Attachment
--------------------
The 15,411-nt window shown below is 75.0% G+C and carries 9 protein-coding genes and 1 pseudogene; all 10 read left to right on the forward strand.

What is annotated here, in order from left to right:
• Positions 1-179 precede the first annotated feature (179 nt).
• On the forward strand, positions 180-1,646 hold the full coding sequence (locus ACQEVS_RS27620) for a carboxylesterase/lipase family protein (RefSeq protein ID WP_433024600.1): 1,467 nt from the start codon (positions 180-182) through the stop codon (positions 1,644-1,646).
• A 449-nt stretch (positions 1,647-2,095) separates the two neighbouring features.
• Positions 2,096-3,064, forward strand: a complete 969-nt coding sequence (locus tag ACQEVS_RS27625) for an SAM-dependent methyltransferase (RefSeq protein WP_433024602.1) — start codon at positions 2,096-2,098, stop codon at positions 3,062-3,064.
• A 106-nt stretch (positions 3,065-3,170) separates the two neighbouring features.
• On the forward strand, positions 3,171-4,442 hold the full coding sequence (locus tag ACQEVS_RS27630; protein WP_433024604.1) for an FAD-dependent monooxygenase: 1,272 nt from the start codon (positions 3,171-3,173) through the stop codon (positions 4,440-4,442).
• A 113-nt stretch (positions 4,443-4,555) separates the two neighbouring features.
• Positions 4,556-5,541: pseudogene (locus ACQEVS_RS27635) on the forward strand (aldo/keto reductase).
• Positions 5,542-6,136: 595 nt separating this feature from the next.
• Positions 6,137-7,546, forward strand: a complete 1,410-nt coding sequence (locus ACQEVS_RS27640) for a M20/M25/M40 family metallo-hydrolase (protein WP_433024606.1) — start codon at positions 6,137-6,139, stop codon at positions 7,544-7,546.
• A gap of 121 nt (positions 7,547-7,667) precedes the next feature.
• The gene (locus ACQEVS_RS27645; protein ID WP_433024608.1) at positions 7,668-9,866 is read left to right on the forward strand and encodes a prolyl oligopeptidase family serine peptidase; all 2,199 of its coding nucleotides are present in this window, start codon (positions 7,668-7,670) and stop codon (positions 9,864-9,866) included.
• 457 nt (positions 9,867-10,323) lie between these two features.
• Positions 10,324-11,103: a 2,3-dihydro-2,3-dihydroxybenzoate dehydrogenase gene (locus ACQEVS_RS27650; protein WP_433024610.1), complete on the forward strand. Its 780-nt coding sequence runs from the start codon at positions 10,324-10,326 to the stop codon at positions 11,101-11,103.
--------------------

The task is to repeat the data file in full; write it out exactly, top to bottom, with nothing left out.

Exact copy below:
The 15,411-nt window shown below is 75.0% G+C and carries 9 protein-coding genes and 1 pseudogene; all 10 read left to right on the forward strand.

What is annotated here, in order from left to right:
• Positions 1-179 precede the first annotated feature (179 nt).
• On the forward strand, positions 180-1,646 hold the full coding sequence (locus ACQEVS_RS27620) for a carboxylesterase/lipase family protein (RefSeq protein ID WP_433024600.1): 1,467 nt from the start codon (positions 180-182) through the stop codon (positions 1,644-1,646).
• A 449-nt stretch (positions 1,647-2,095) separates the two neighbouring features.
• Positions 2,096-3,064, forward strand: a complete 969-nt coding sequence (locus tag ACQEVS_RS27625) for an SAM-dependent methyltransferase (RefSeq protein WP_433024602.1) — start codon at positions 2,096-2,098, stop codon at positions 3,062-3,064.
• A 106-nt stretch (positions 3,065-3,170) separates the two neighbouring features.
• On the forward strand, positions 3,171-4,442 hold the full coding sequence (locus tag ACQEVS_RS27630; protein WP_433024604.1) for an FAD-dependent monooxygenase: 1,272 nt from the start codon (positions 3,171-3,173) through the stop codon (positions 4,440-4,442).
• A 113-nt stretch (positions 4,443-4,555) separates the two neighbouring features.
• Positions 4,556-5,541: pseudogene (locus ACQEVS_RS27635) on the forward strand (aldo/keto reductase).
• Positions 5,542-6,136: 595 nt separating this feature from the next.
• Positions 6,137-7,546, forward strand: a complete 1,410-nt coding sequence (locus ACQEVS_RS27640) for a M20/M25/M40 family metallo-hydrolase (protein WP_433024606.1) — start codon at positions 6,137-6,139, stop codon at positions 7,544-7,546.
• A gap of 121 nt (positions 7,547-7,667) precedes the next feature.
• The gene (locus ACQEVS_RS27645; protein ID WP_433024608.1) at positions 7,668-9,866 is read left to right on the forward strand and encodes a prolyl oligopeptidase family serine peptidase; all 2,199 of its coding nucleotides are present in this window, start codon (positions 7,668-7,670) and stop codon (positions 9,864-9,866) included.
• 457 nt (positions 9,867-10,323) lie between these two features.
• Positions 10,324-11,103: a 2,3-dihydro-2,3-dihydroxybenzoate dehydrogenase gene (locus ACQEVS_RS27650; protein WP_433024610.1), complete on the forward strand. Its 780-nt coding sequence runs from the start codon at positions 10,324-10,326 to the stop codon at positions 11,101-11,103.